A snake in the drain and rats in the cellar

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A snake in the drain and rats in the cellar

July 25, 2022 -

© kuritafsheen /stock.adobe.com

© kuritafsheen /stock.adobe.com

© kuritafsheen /stock.adobe.com

Did you hear about the teenager who found a snake slithering out of her bathtub drain? Trin, a seventeen-year-old from Baltimore, shared footage of the encounter on TikTok, where it has been viewed over 2.6 million times.

The tiny snake was emerging from the drain, so she turned on the water. However, it then began slithering up the side of the tub as Trin let out a scream. She ran to her mother for help, who called a local maintenance man, who killed the snake.

The snake would have been there whether Trin was there or not. Her presence and TikTok video only revealed the reality that already existed.

In Mere Christianity, C. S. Lewis reflected on his personal sins and his attempts to justify them: “The excuse that immediately springs to my mind is that the provocation was so sudden and unexpected; I was caught off my guard, I had not time to collect myself.” But then he noted, “Surely what a man does when he is taken off his guard is the best evidence for what sort of man he is? Surely what pops out before the man has time to put on a disguise is the truth?”

He explained: “If there are rats in the cellar you are most likely to see them if you go in very suddenly. But the suddenness does not create the rats; it only prevents them from hiding. In the same way the suddenness of the provocation does not make me an ill-tempered man; it only shows me what an ill-tempered man I am. The rats are always there in the cellar; but if you go in shouting and noisily they will have taken cover before you switch on the light.”

In my Daily Articles for the week of July 18, 2022, I focused on ways to trust God in challenging times. Today, I’d like to add this factor: God redeems our suffering by using it to grow us in ways we could not grow otherwise. As Walt Disney noted, difficulties make some people bitter and others better.

Let’s choose the latter, to the glory of God.

God uses suffering to grow his saints

One approach to the problem of evil and suffering is the “soul building model” of Irenaeus: God uses challenges to draw us to repentance if necessary. Here’s an example: “Before I was afflicted I went astray, but now I keep your word” (Ps 119:67).

A second reason is to teach us spiritual truth: “It is good for me that I was afflicted, that I might learn your statutes” (v. 71). Now the psalmist can testify, “The law of your mouth is better to me than thousands of gold and silver pieces” (v. 72).

David said of God, “Sing praises to the Lᴏʀᴅ, O you his saints, and give thanks to his holy name. For his anger is but for a moment, and his favor is for a lifetime. Weeping may tarry for the night, but joy comes with the morning” (Psalm 30:4–5).

Weeping may come, but joy is promised.  It is as inevitable as the morning. If I can wait through the dark, I will see the light—always. In fact, I will recognize and appreciate the light more if I have been in the dark.

C. S. Lewis called pain “God’s megaphone.” It not only gets our attention—it announces that which comes afterward. As the pain of birth leads to life, so the pain of death leads to life eternal.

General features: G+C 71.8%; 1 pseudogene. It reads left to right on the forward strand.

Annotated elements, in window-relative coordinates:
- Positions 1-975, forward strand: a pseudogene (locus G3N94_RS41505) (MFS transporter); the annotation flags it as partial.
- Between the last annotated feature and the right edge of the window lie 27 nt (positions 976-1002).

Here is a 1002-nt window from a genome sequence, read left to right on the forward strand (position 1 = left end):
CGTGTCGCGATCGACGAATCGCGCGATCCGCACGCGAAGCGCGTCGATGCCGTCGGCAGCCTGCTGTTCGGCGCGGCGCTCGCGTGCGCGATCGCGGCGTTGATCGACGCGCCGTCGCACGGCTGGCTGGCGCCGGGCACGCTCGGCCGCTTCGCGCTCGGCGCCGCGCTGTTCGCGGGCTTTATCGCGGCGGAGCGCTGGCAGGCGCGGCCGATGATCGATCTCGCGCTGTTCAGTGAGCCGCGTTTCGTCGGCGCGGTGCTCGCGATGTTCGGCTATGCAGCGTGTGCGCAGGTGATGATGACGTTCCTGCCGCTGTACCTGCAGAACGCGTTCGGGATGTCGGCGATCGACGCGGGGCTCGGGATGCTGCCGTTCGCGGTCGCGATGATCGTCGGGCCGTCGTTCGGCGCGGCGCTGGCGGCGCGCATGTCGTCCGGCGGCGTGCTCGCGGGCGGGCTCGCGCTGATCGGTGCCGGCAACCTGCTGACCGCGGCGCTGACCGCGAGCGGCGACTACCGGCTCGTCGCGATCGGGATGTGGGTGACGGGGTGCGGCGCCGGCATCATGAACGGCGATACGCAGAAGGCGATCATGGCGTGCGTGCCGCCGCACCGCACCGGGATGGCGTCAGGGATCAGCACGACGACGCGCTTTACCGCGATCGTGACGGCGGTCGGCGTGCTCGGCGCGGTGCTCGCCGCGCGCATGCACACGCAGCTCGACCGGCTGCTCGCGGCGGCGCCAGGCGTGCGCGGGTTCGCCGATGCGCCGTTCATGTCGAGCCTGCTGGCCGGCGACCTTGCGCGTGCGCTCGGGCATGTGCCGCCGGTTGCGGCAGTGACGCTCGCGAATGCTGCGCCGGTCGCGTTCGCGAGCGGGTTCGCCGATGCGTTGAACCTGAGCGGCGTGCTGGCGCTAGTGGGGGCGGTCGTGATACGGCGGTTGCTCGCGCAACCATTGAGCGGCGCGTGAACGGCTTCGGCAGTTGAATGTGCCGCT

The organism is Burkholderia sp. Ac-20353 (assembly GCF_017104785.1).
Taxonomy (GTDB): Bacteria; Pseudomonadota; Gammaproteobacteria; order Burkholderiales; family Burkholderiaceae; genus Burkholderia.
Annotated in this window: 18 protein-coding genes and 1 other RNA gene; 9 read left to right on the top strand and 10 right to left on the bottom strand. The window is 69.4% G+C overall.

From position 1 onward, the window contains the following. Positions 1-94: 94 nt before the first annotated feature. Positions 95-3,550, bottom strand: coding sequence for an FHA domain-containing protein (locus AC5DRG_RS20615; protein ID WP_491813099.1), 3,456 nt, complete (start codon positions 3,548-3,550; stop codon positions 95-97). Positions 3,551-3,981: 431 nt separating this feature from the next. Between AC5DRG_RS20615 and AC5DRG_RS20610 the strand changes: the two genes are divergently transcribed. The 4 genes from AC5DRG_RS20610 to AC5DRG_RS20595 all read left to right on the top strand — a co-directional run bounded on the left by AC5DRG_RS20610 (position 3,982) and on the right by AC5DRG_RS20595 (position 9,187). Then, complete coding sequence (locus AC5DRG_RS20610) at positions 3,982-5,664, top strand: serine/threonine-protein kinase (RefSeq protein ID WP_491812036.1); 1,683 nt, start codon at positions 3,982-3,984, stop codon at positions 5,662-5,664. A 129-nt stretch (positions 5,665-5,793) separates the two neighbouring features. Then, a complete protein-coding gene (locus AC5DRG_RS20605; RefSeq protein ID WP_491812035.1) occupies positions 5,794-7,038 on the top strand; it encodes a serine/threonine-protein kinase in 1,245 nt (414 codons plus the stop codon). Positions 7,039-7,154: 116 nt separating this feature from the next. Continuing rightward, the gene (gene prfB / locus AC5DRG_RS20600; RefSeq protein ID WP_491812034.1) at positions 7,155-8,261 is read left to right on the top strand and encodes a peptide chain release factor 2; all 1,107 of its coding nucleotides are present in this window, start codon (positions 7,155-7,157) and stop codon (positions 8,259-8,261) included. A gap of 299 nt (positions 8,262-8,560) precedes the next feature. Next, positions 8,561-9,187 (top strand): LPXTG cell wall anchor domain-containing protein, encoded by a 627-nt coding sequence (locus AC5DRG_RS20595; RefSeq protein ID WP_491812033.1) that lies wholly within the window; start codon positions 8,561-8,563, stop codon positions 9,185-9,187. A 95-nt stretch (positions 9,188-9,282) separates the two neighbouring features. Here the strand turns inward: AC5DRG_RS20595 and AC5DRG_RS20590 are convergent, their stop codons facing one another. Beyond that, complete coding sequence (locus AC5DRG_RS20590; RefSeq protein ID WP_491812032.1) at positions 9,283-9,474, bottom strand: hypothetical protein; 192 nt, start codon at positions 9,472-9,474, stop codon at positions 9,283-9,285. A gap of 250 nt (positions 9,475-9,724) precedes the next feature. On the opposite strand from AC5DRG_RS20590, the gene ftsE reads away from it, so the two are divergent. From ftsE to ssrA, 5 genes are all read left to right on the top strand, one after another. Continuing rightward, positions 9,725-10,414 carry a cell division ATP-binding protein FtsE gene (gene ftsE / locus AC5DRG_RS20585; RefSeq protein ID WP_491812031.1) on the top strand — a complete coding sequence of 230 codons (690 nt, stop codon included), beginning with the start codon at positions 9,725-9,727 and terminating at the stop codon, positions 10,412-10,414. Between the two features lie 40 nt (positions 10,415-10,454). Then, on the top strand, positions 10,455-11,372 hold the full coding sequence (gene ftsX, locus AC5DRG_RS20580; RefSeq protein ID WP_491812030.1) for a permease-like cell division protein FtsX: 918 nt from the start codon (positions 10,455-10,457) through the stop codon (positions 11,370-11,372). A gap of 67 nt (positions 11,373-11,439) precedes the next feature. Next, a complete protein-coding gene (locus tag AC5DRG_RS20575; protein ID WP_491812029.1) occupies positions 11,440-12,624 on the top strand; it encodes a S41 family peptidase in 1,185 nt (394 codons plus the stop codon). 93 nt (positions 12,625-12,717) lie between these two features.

When hard times come, let’s respond with the words of Samuel: “Speak, for your servant is listening” (1 Samuel 3:10 NASB).

God uses suffering to glorify himself

Paul exhorted us, “Whether you eat or drink, or whatever you do, do all to the glory of God” (1 Corinthians 10:31). Charles Spurgeon similarly declared, “God’s great design in all his works is the manifestation of his own glory. Any aim less than this were unworthy of himself.”

However, fallen people seek our own honor and trust too highly in our own powers. As a result, Spurgeon continued, “Self must stand out of the way, that there be room for God to be exalted; and this is the reason why he bringeth his people ofttimes into straits and difficulties, that, being made conscious of their own folly and weakness, they may be fitted to behold the majesty of God when he comes forth to work their deliverance.”

He explained further: “He whose life is one even and smooth path will see but little of the glory of the Lord, for he has few occasions of self-emptying and hence but little fitness for being filled with the revelation of God.” By contrast, “Among the huge Atlantic-waves of bereavement, poverty, temptation, and reproach, we learn the power of Jehovah, because we feel the littleness of man.”

Spurgeon concluded: “Thank God, then, if you have been led by a rough road: it is this which has given you your experience of God’s greatness and lovingkindness. Your troubles have enriched you with a wealth of knowledge to be gained by no other means: your trials have been the cleft of the rock in which Jehovah has set you, as he did his servant Moses, that you might behold his glory as it passed by.

“Praise God that you have not been left to the darkness and ignorance which continued prosperity might have involved, but that in the great fight of affliction, you have been capacitated for the outshinings of his glory in his wonderful dealings with you.”

What “great fight of affliction” are you fighting today?

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